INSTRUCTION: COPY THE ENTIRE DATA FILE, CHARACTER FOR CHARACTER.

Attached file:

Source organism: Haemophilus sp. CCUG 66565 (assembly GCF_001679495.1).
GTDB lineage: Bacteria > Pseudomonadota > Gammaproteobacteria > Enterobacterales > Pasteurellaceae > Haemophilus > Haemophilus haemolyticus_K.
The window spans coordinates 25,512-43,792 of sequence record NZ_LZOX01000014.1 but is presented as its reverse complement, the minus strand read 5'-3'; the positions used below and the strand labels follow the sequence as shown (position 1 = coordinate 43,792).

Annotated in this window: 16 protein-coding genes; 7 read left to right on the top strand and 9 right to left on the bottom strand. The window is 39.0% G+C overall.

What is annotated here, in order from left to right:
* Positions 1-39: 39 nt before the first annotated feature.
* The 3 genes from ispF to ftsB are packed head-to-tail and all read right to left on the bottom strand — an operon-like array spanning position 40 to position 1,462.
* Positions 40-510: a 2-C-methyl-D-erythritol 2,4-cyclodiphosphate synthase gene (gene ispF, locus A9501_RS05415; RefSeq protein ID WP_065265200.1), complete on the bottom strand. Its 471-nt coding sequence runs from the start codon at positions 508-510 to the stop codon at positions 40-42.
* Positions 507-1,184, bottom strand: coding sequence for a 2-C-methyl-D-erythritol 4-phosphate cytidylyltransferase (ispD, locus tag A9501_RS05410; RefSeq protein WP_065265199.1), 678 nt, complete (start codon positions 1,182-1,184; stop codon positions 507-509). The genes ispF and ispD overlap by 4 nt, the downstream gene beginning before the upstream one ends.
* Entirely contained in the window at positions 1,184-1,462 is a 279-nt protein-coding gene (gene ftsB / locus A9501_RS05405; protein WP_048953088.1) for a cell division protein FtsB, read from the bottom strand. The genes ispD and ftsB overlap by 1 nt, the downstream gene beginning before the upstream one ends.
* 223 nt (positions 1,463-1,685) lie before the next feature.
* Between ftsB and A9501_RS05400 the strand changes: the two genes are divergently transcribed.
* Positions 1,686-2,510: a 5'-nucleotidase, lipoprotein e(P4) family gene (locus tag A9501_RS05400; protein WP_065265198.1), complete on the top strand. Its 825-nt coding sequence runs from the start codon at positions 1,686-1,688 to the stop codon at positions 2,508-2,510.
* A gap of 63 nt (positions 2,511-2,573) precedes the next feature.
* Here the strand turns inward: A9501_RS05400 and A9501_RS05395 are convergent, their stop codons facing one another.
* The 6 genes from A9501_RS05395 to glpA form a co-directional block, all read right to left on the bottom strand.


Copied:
Source organism: Haemophilus sp. CCUG 66565 (assembly GCF_001679495.1).
GTDB lineage: Bacteria > Pseudomonadota > Gammaproteobacteria > Enterobacterales > Pasteurellaceae > Haemophilus > Haemophilus haemolyticus_K.
The window spans coordinates 25,512-43,792 of sequence record NZ_LZOX01000014.1 but is presented as its reverse complement, the minus strand read 5'-3'; the positions used below and the strand labels follow the sequence as shown (position 1 = coordinate 43,792).

Annotated in this window: 16 protein-coding genes; 7 read left to right on the top strand and 9 right to left on the bottom strand. The window is 39.0% G+C overall.

What is annotated here, in order from left to right:
* Positions 1-39: 39 nt before the first annotated feature.
* The 3 genes from ispF to ftsB are packed head-to-tail and all read right to left on the bottom strand — an operon-like array spanning position 40 to position 1,462.
* Positions 40-510: a 2-C-methyl-D-erythritol 2,4-cyclodiphosphate synthase gene (gene ispF, locus A9501_RS05415; RefSeq protein ID WP_065265200.1), complete on the bottom strand. Its 471-nt coding sequence runs from the start codon at positions 508-510 to the stop codon at positions 40-42.
* Positions 507-1,184, bottom strand: coding sequence for a 2-C-methyl-D-erythritol 4-phosphate cytidylyltransferase (ispD, locus tag A9501_RS05410; RefSeq protein WP_065265199.1), 678 nt, complete (start codon positions 1,182-1,184; stop codon positions 507-509). The genes ispF and ispD overlap by 4 nt, the downstream gene beginning before the upstream one ends.
* Entirely contained in the window at positions 1,184-1,462 is a 279-nt protein-coding gene (gene ftsB / locus A9501_RS05405; protein WP_048953088.1) for a cell division protein FtsB, read from the bottom strand. The genes ispD and ftsB overlap by 1 nt, the downstream gene beginning before the upstream one ends.
* 223 nt (positions 1,463-1,685) lie before the next feature.
* Between ftsB and A9501_RS05400 the strand changes: the two genes are divergently transcribed.
* Positions 1,686-2,510: a 5'-nucleotidase, lipoprotein e(P4) family gene (locus tag A9501_RS05400; protein WP_065265198.1), complete on the top strand. Its 825-nt coding sequence runs from the start codon at positions 1,686-1,688 to the stop codon at positions 2,508-2,510.
* A gap of 63 nt (positions 2,511-2,573) precedes the next feature.
* Here the strand turns inward: A9501_RS05400 and A9501_RS05395 are convergent, their stop codons facing one another.
* The 6 genes from A9501_RS05395 to glpA form a co-directional block, all read right to left on the bottom strand.